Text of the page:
Following up on the success of its popular, award-winning Firewire-based StudioLive 16.0.2 digital recording and performance mixer, PreSonus now announced the new StudioLive 16.0.2 USB, which effectively is a big step back in terms of performance, but makes it possible to offer a compact, portable, and rack-mountable (optional), very affordable mixer. At a U.S. street price of $1,099.95, the new 16-channel StudioLive 16.0.2 USB is so affordable, that it can compete even with analog "utility" mixers, while answering the needs of both studio recording and live sound applications.
This makes the PreSonus StudioLive 16.0.2 USB ideal for small bands, personal studios, intimate clubs, small churches, community organizations, rehearsal spaces, and other applications where a compact, live-mixing and recording system at a bargain price is needed, and users don't really need the advanced features such as mixer subgroups and channel inserts, and can perfectly live with "good old" USB 2.0 data rates.
Otherwise, the new StudioLive 16.0.2 USB offers the same audio quality as the original StudioLive 16.0.2, including 32-bit floating-point processing; XMAX Class A mic preamps; and 24-bit, 48 kHz Burr-Brown digital converters with 118 dB dynamic range. Its feature set and familiar, analog-like mixing surface are virtually the same. However, the new mixer replaces the older unit’s FireWire 400 recording and control interface (limited to 400 Mbit/s) with an 18x16 USB 2.0 interface (480 Mbit/s) that works with any Mac or Windows audio software that supports Core Audio or ASIO. For the PreSonus StudioLive AI range, like the comparable StudioLive 16.4.2AI mixer, PreSonus had already adopted faster Firewire 800 interfaces (and which can easily be connected to Thunderbolt ports using a simple adapter).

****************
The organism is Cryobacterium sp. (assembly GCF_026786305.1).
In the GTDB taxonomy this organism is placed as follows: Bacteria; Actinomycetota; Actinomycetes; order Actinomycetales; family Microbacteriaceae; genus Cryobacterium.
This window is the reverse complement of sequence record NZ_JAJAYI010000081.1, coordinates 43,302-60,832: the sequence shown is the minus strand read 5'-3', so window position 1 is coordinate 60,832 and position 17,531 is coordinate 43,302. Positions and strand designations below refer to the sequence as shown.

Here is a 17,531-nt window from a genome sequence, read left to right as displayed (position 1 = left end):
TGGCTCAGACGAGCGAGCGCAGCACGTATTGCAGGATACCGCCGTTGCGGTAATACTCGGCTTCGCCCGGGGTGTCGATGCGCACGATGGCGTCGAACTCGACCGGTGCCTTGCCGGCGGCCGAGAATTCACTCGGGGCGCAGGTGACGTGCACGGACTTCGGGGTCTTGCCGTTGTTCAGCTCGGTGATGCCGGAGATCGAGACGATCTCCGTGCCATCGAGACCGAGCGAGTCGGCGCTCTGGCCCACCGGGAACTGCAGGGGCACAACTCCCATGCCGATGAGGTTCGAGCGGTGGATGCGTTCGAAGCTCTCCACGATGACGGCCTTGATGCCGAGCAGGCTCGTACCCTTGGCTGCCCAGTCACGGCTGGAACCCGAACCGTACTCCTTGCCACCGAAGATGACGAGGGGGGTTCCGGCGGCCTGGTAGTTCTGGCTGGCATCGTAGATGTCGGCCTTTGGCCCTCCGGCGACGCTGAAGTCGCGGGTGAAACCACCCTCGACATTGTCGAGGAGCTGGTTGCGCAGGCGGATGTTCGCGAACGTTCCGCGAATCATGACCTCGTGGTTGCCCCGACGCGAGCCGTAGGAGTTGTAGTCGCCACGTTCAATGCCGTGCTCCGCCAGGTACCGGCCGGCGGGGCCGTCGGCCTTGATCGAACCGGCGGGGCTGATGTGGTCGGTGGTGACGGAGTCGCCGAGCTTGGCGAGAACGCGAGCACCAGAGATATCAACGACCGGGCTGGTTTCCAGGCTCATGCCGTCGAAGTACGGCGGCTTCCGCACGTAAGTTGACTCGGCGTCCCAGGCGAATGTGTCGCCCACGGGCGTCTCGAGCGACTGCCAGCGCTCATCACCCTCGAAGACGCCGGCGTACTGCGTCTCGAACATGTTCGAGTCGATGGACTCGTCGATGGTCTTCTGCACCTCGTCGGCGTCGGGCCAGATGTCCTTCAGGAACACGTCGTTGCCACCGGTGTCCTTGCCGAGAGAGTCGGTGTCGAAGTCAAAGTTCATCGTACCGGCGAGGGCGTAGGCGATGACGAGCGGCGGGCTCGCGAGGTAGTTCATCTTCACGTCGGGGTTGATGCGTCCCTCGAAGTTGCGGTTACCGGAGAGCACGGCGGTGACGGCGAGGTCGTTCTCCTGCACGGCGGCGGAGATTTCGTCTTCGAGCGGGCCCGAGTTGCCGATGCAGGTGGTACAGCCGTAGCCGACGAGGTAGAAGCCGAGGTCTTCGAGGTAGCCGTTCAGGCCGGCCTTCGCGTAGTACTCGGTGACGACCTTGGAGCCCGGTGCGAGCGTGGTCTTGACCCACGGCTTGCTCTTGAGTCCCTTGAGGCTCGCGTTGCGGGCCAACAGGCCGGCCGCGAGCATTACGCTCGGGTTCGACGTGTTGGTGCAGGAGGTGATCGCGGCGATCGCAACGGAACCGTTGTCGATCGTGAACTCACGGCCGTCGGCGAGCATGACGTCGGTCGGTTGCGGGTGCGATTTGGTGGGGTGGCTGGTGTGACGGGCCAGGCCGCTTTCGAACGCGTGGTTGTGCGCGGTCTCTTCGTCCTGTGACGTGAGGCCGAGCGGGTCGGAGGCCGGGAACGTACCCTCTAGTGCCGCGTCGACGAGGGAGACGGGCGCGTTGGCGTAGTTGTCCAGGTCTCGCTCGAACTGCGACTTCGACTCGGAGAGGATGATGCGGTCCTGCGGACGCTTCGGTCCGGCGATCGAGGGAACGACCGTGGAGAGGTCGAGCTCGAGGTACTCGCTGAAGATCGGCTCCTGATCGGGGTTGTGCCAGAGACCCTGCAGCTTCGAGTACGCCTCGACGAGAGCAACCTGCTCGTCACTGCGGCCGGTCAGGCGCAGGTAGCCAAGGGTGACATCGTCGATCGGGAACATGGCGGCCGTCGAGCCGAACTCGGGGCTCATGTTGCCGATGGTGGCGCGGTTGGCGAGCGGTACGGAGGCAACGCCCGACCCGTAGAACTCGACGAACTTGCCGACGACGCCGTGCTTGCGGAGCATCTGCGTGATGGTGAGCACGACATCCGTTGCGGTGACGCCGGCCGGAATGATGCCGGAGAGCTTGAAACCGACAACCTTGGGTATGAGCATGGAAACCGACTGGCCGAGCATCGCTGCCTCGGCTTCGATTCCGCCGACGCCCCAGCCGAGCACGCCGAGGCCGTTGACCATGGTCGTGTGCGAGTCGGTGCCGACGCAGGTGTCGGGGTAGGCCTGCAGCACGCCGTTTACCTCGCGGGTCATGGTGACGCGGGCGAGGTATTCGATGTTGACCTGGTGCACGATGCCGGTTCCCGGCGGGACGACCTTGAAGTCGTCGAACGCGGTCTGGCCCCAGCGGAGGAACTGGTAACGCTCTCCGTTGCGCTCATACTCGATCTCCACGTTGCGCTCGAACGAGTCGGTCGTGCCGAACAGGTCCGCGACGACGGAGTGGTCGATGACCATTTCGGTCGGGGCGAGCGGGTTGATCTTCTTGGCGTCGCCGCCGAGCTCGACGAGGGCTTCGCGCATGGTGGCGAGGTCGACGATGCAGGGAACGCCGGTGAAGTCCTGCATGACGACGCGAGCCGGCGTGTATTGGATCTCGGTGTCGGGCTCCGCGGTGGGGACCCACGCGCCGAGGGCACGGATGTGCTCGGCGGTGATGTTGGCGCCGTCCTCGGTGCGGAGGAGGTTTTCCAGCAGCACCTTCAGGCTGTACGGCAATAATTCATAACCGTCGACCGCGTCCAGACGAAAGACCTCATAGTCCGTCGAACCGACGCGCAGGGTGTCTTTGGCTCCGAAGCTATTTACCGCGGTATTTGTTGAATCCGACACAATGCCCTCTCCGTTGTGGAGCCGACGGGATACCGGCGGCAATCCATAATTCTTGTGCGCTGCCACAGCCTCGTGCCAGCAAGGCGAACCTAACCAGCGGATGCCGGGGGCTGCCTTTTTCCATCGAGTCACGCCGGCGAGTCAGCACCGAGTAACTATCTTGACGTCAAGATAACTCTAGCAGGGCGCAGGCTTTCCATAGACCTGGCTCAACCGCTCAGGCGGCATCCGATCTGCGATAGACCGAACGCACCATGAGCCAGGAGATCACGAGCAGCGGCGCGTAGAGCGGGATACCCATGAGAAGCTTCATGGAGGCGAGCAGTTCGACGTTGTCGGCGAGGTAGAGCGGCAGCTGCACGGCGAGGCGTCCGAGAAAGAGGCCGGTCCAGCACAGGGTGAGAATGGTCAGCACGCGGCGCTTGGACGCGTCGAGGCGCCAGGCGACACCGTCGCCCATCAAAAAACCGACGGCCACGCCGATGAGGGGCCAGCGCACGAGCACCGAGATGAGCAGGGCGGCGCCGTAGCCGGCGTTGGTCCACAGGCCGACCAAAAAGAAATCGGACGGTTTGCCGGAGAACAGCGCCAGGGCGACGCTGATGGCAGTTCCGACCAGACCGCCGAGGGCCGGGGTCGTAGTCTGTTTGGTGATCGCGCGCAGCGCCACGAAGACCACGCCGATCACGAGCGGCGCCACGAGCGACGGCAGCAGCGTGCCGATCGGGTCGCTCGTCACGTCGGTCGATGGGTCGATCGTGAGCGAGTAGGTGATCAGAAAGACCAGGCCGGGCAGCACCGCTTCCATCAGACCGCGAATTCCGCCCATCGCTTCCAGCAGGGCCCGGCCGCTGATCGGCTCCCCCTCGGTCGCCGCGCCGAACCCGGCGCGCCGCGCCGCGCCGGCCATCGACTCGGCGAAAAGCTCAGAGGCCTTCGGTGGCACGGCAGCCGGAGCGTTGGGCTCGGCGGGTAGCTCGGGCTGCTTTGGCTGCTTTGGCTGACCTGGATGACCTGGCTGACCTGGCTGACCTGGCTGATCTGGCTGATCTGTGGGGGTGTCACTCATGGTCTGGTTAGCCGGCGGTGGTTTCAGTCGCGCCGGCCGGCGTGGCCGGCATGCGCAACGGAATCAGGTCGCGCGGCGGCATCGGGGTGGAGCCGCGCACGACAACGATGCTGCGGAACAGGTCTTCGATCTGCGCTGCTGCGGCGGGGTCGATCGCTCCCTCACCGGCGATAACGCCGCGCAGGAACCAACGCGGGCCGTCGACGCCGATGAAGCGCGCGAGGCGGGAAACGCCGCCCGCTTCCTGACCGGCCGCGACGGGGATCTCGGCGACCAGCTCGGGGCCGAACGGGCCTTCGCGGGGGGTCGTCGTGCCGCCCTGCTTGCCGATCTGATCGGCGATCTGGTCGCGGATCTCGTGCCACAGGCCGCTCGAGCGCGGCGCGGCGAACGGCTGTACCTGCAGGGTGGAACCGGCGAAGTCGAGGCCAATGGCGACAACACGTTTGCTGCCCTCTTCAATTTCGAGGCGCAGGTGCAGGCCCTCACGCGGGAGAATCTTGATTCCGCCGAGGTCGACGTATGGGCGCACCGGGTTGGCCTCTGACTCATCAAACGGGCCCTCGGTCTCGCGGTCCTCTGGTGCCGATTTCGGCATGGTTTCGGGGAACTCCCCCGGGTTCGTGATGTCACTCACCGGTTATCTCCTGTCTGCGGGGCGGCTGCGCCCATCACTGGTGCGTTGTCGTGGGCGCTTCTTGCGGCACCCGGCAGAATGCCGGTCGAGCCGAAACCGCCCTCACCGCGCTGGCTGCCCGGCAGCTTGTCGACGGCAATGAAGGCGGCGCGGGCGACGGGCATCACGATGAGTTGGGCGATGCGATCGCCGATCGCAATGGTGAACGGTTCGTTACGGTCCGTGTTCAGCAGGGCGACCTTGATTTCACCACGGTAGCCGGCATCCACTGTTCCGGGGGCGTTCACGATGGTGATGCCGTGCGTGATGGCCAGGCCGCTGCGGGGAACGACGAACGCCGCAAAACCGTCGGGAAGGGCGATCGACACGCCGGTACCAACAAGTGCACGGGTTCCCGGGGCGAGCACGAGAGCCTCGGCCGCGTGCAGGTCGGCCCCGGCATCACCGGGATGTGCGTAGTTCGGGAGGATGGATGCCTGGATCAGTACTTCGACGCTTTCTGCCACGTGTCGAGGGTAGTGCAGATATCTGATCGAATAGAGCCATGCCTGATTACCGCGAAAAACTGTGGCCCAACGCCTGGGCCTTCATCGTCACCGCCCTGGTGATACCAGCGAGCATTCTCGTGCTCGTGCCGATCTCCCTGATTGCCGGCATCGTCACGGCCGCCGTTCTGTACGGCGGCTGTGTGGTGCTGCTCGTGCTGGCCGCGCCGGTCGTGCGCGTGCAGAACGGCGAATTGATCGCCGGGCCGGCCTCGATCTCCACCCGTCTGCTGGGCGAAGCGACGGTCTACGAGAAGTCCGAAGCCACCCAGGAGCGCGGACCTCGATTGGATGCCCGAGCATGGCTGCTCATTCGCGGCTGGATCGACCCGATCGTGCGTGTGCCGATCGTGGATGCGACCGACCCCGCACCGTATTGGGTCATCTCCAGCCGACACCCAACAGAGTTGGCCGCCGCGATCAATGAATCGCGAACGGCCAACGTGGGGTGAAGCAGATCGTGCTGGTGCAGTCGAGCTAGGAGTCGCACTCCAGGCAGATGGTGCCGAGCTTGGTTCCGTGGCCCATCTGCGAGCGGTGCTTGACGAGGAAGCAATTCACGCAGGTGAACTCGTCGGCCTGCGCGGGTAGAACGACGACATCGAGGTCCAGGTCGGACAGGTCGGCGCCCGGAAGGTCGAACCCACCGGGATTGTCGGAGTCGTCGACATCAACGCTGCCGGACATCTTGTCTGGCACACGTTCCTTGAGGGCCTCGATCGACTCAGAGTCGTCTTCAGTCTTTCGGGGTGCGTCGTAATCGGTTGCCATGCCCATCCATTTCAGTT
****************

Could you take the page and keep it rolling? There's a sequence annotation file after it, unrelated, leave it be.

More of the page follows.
Without investing in a completely new USB 3.1 Gen 2 platform (which can go up to 10Gbps), with USB-C connectors, or compromising with a time-limited, discontinued alternative of USB 3.1 Gen 1 at 5Gbps, which uses the familiar USB-A or USB-B connectors instead of the new "universal" USB-C connector, PreSonus was able to release a fully featured digital mixer at a very affordable price, while benefiting from wider compatibility with current products.
With the StudioLive 16.0.2 USB users can still get four aux sends — enough to handle monitors for a small band or event — and the adjacent channels and aux buses can be stereo linked. A stereo, 31-band graphic EQ serves the main bus. And the 16.0.2 USB's Fat Channel processing section provides a full complement of processing, including a, compressor, limiter, downward expander, and 3-band semi-parametric EQ available on every channel, every aux bus, the two onboard effects outputs, and the main bus. The Fat Channel also offers extensive LED metering; mixer save/recall; and channel-strip save/recall/copy/paste. The new mixer also sports a pair of programmable, stereo, 32-bit floating-point effects processors, loaded with reverb and delay presets and assigned to dedicated FX buses. For the price, it is a really great value.
Standard 5-in DIN MIDI In and Out provide MIDI control over key mixer parameters. With the tap of a toe, users can recall over-all volume settings, effects settings and assignments, and global mixer Scenes, including individual channel levels and all 130 Fat Channel signal processors.
To make the package even more attractive, the new mixer comes with the latest PreSonus software suite, including Capture recording software, Studio One Artist DAW, and Studio Magic Plug-in Suite for Mac and Windows; UC Surface control software for Mac, Windows, Android, and iPad; and QMix-UC monitor (aux) control software for iOS and Android devices.
Connected to such state-of-the-art recording and control software, and with its tightly integrated USB 2.0 interface, the new StudioLive 16.0.2 USB delivers everything needed for small-scale studios and small combo live applications. The mixer is expected to ship in late summer with a U.S. street price of $1,099.95, bringing high-quality mixing and recording capabilities to musicians who, until now, could never have afforded them.